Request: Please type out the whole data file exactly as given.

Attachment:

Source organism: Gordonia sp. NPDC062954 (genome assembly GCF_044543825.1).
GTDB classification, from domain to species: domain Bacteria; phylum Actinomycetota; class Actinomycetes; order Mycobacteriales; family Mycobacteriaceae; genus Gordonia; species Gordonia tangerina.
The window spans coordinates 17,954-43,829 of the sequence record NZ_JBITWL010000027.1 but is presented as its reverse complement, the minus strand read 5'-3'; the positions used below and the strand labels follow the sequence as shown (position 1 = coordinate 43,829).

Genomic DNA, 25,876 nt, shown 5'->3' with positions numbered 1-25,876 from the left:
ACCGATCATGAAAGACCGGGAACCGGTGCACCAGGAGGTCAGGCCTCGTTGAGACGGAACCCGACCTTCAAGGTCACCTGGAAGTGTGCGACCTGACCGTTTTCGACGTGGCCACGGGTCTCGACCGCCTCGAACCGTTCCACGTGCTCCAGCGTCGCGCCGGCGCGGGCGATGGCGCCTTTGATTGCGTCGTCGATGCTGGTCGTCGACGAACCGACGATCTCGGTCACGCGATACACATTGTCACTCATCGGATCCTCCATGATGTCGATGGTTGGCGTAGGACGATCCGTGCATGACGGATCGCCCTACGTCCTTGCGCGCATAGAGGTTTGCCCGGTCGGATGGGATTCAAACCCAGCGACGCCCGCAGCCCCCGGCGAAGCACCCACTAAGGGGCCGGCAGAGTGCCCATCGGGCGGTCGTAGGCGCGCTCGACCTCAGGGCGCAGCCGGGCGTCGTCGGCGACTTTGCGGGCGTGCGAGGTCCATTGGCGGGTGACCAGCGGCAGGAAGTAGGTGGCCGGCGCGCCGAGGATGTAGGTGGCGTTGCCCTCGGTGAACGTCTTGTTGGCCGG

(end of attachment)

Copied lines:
Source organism: Gordonia sp. NPDC062954 (genome assembly GCF_044543825.1).
GTDB classification, from domain to species: domain Bacteria; phylum Actinomycetota; class Actinomycetes; order Mycobacteriales; family Mycobacteriaceae; genus Gordonia; species Gordonia tangerina.
The window spans coordinates 17,954-43,829 of the sequence record NZ_JBITWL010000027.1 but is presented as its reverse complement, the minus strand read 5'-3'; the positions used below and the strand labels follow the sequence as shown (position 1 = coordinate 43,829).

Genomic DNA, 25,876 nt, shown 5'->3' with positions numbered 1-25,876 from the left:
ACCGATCATGAAAGACCGGGAACCGGTGCACCAGGAGGTCAGGCCTCGTTGAGACGGAACCCGACCTTCAAGGTCACCTGGAAGTGTGCGACCTGACCGTTTTCGACGTGGCCACGGGTCTCGACCGCCTCGAACCGTTCCACGTGCTCCAGCGTCGCGCCGGCGCGGGCGATGGCGCCTTTGATTGCGTCGTCGATGCTGGTCGTCGACGAACCGACGATCTCGGTCACGCGATACACATTGTCACTCATCGGATCCTCCATGATGTCGATGGTTGGCGTAGGACGATCCGTGCATGACGGATCGCCCTACGTCCTTGCGCGCATAGAGGTTTGCCCGGTCGGATGGGATTCAAACCCAGCGACGCCCGCAGCCCCCGGCGAAGCACCCACTAAGGGGCCGGCAGAGTGCCCATCGGGCGGTCGTAGGCGCGCTCGACCTCAGGGCGCAGCCGGGCGTCGTCGGCGACTTTGCGGGCGTGCGAGGTCCATTGGCGGGTGACCAGCGGCAGGAAGTAGGTGGCCGGCGCGCCGAGGATGTAGGTGGCGTTGCCCTCGGTGAACGTCTTGTTGGCCGG